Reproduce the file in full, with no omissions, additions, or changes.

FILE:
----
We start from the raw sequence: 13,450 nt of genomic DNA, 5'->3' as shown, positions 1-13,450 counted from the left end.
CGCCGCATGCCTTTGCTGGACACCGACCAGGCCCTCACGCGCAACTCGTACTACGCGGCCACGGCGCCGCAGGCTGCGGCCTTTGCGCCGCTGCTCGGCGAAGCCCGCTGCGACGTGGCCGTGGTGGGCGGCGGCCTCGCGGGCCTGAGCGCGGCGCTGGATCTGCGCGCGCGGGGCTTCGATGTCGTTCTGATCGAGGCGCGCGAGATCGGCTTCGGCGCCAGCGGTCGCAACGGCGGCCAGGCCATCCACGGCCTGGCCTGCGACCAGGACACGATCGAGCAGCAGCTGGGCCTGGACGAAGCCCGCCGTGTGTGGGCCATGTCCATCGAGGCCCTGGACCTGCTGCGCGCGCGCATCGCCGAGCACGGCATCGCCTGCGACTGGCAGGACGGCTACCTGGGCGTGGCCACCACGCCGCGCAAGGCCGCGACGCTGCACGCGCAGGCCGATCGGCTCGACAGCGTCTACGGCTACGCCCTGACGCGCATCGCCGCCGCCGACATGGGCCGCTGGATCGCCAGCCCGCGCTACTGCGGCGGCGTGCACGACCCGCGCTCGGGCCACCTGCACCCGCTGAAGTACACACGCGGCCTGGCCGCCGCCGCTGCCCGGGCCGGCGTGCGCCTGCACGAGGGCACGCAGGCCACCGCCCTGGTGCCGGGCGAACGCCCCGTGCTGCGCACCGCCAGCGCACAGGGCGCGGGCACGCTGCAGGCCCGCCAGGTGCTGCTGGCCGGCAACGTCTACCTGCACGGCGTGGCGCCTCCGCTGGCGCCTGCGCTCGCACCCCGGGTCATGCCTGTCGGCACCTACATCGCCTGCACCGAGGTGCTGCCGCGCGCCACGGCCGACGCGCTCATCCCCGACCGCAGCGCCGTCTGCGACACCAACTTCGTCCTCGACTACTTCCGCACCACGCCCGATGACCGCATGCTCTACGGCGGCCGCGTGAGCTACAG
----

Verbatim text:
We start from the raw sequence: 13,450 nt of genomic DNA, 5'->3' as shown, positions 1-13,450 counted from the left end.
CGCCGCATGCCTTTGCTGGACACCGACCAGGCCCTCACGCGCAACTCGTACTACGCGGCCACGGCGCCGCAGGCTGCGGCCTTTGCGCCGCTGCTCGGCGAAGCCCGCTGCGACGTGGCCGTGGTGGGCGGCGGCCTCGCGGGCCTGAGCGCGGCGCTGGATCTGCGCGCGCGGGGCTTCGATGTCGTTCTGATCGAGGCGCGCGAGATCGGCTTCGGCGCCAGCGGTCGCAACGGCGGCCAGGCCATCCACGGCCTGGCCTGCGACCAGGACACGATCGAGCAGCAGCTGGGCCTGGACGAAGCCCGCCGTGTGTGGGCCATGTCCATCGAGGCCCTGGACCTGCTGCGCGCGCGCATCGCCGAGCACGGCATCGCCTGCGACTGGCAGGACGGCTACCTGGGCGTGGCCACCACGCCGCGCAAGGCCGCGACGCTGCACGCGCAGGCCGATCGGCTCGACAGCGTCTACGGCTACGCCCTGACGCGCATCGCCGCCGCCGACATGGGCCGCTGGATCGCCAGCCCGCGCTACTGCGGCGGCGTGCACGACCCGCGCTCGGGCCACCTGCACCCGCTGAAGTACACACGCGGCCTGGCCGCCGCCGCTGCCCGGGCCGGCGTGCGCCTGCACGAGGGCACGCAGGCCACCGCCCTGGTGCCGGGCGAACGCCCCGTGCTGCGCACCGCCAGCGCACAGGGCGCGGGCACGCTGCAGGCCCGCCAGGTGCTGCTGGCCGGCAACGTCTACCTGCACGGCGTGGCGCCTCCGCTGGCGCCTGCGCTCGCACCCCGGGTCATGCCTGTCGGCACCTACATCGCCTGCACCGAGGTGCTGCCGCGCGCCACGGCCGACGCGCTCATCCCCGACCGCAGCGCCGTCTGCGACACCAACTTCGTCCTCGACTACTTCCGCACCACGCCCGATGACCGCATGCTCTACGGCGGCCGCGTGAGCTACAG